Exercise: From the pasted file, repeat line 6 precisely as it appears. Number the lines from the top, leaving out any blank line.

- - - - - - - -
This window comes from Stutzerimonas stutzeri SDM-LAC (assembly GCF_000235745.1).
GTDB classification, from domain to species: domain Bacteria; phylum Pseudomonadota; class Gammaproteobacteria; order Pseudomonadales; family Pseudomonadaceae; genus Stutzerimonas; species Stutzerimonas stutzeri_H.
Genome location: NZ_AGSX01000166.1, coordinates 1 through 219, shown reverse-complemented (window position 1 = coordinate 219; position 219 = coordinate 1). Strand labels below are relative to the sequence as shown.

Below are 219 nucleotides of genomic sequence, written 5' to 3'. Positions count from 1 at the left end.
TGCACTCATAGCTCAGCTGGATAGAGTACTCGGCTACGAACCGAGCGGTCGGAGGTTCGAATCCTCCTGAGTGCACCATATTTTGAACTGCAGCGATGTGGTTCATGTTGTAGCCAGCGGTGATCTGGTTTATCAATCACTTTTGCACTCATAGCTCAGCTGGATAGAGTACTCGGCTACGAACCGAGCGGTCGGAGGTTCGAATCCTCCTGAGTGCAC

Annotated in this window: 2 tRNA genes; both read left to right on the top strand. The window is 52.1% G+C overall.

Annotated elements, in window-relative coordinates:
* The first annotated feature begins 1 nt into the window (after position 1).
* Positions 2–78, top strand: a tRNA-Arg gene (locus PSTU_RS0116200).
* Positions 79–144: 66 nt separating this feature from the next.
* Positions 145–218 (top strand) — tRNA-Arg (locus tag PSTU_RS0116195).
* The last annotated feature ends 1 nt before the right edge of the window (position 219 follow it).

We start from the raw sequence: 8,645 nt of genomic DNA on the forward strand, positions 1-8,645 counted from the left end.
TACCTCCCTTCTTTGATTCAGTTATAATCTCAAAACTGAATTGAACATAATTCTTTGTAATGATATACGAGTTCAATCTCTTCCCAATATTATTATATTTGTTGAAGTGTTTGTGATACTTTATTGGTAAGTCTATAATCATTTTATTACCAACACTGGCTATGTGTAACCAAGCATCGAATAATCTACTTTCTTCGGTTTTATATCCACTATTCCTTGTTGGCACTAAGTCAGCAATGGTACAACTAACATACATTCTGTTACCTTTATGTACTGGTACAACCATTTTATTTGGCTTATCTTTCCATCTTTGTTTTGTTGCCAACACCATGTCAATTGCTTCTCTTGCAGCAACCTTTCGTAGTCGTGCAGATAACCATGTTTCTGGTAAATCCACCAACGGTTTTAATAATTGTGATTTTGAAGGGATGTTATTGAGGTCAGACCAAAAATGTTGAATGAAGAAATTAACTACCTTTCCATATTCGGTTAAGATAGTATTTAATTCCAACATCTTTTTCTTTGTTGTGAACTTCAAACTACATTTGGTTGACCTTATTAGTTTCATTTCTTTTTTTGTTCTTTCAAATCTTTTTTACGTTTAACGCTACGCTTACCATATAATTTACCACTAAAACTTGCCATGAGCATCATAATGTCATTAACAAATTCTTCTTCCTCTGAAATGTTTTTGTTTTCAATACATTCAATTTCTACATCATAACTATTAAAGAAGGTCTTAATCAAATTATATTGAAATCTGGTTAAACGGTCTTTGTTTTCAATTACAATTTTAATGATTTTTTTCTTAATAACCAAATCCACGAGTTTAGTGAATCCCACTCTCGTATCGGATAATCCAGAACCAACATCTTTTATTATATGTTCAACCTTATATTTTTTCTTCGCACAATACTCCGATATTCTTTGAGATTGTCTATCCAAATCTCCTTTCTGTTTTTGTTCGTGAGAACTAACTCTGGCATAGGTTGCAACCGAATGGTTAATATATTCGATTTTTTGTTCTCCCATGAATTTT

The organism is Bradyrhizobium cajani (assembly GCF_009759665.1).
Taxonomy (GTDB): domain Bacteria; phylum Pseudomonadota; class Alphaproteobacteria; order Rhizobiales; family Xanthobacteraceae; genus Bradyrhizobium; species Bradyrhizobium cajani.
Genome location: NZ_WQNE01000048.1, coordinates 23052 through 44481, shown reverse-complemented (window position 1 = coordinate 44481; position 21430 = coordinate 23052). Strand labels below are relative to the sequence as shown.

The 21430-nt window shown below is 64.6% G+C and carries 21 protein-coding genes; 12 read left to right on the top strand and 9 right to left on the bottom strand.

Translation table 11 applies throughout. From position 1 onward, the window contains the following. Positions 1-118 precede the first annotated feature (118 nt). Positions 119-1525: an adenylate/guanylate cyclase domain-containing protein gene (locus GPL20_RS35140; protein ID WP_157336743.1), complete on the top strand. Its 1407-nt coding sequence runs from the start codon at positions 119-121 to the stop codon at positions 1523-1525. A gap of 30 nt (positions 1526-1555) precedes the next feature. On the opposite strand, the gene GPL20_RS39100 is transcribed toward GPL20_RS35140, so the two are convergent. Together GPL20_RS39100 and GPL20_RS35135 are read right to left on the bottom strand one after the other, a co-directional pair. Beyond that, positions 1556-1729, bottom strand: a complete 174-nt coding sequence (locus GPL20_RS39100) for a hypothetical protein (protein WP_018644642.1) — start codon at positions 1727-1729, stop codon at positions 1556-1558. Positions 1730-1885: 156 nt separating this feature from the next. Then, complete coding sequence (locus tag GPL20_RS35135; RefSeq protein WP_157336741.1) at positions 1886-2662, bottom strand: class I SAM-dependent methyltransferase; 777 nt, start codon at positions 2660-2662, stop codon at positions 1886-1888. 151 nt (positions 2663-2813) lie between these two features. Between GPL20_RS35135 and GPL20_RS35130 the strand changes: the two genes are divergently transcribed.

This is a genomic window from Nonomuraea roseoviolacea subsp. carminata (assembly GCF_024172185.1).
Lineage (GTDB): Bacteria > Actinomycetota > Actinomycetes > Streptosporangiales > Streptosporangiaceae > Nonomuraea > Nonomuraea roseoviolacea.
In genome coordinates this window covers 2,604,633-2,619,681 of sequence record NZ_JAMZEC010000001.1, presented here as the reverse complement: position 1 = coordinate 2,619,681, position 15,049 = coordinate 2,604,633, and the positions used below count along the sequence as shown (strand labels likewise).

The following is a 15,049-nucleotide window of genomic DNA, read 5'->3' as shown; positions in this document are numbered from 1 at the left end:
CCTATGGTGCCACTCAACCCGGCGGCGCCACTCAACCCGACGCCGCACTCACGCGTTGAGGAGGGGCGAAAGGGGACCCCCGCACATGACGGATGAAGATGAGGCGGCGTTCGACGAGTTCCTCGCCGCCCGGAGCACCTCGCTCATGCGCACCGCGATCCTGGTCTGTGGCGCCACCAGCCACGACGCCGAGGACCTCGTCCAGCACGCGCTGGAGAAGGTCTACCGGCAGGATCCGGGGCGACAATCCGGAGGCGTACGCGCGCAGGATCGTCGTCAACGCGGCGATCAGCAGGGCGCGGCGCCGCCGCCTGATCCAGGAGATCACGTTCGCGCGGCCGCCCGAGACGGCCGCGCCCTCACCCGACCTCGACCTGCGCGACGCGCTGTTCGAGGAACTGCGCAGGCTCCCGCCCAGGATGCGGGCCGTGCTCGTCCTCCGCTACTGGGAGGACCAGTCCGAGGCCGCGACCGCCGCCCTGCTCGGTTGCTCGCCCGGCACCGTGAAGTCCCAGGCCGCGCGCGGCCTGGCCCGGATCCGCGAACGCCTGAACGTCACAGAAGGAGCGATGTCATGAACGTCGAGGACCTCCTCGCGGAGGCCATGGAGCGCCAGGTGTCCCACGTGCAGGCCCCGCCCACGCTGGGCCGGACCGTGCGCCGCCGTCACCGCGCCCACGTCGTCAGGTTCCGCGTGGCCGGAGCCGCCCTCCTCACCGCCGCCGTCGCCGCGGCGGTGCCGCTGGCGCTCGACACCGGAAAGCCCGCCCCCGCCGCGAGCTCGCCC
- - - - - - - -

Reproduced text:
Annotated in this window: 2 tRNA genes; both read left to right on the top strand. The window is 52.1% G+C overall.